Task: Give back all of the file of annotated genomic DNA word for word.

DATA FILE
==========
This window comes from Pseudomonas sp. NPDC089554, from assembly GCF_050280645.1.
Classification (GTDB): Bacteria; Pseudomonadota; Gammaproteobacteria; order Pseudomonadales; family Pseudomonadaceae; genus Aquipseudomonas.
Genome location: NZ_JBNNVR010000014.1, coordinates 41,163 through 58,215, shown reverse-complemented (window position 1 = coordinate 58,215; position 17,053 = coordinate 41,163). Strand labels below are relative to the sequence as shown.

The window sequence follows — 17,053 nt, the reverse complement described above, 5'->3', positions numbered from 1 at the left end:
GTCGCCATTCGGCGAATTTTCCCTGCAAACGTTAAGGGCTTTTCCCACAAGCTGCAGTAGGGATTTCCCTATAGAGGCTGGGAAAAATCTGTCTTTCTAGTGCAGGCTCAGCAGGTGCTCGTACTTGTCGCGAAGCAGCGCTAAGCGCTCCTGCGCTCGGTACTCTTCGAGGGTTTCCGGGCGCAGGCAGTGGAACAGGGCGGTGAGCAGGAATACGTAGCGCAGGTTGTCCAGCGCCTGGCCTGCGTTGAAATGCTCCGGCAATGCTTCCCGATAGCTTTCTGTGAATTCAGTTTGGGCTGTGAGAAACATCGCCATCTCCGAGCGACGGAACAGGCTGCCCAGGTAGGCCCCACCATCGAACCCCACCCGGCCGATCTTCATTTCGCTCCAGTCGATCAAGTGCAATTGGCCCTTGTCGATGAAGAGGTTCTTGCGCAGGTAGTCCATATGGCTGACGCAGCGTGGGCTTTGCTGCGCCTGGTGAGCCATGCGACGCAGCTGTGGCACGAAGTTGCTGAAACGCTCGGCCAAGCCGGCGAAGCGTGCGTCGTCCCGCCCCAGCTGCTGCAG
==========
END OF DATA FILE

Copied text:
This window comes from Pseudomonas sp. NPDC089554, from assembly GCF_050280645.1.
Classification (GTDB): Bacteria; Pseudomonadota; Gammaproteobacteria; order Pseudomonadales; family Pseudomonadaceae; genus Aquipseudomonas.
Genome location: NZ_JBNNVR010000014.1, coordinates 41,163 through 58,215, shown reverse-complemented (window position 1 = coordinate 58,215; position 17,053 = coordinate 41,163). Strand labels below are relative to the sequence as shown.

The window sequence follows — 17,053 nt, the reverse complement described above, 5'->3', positions numbered from 1 at the left end:
GTCGCCATTCGGCGAATTTTCCCTGCAAACGTTAAGGGCTTTTCCCACAAGCTGCAGTAGGGATTTCCCTATAGAGGCTGGGAAAAATCTGTCTTTCTAGTGCAGGCTCAGCAGGTGCTCGTACTTGTCGCGAAGCAGCGCTAAGCGCTCCTGCGCTCGGTACTCTTCGAGGGTTTCCGGGCGCAGGCAGTGGAACAGGGCGGTGAGCAGGAATACGTAGCGCAGGTTGTCCAGCGCCTGGCCTGCGTTGAAATGCTCCGGCAATGCTTCCCGATAGCTTTCTGTGAATTCAGTTTGGGCTGTGAGAAACATCGCCATCTCCGAGCGACGGAACAGGCTGCCCAGGTAGGCCCCACCATCGAACCCCACCCGGCCGATCTTCATTTCGCTCCAGTCGATCAAGTGCAATTGGCCCTTGTCGATGAAGAGGTTCTTGCGCAGGTAGTCCATATGGCTGACGCAGCGTGGGCTTTGCTGCGCCTGGTGAGCCATGCGACGCAGCTGTGGCACGAAGTTGCTGAAACGCTCGGCCAAGCCGGCGAAGCGTGCGTCGTCCCGCCCCAGCTGCTGCAG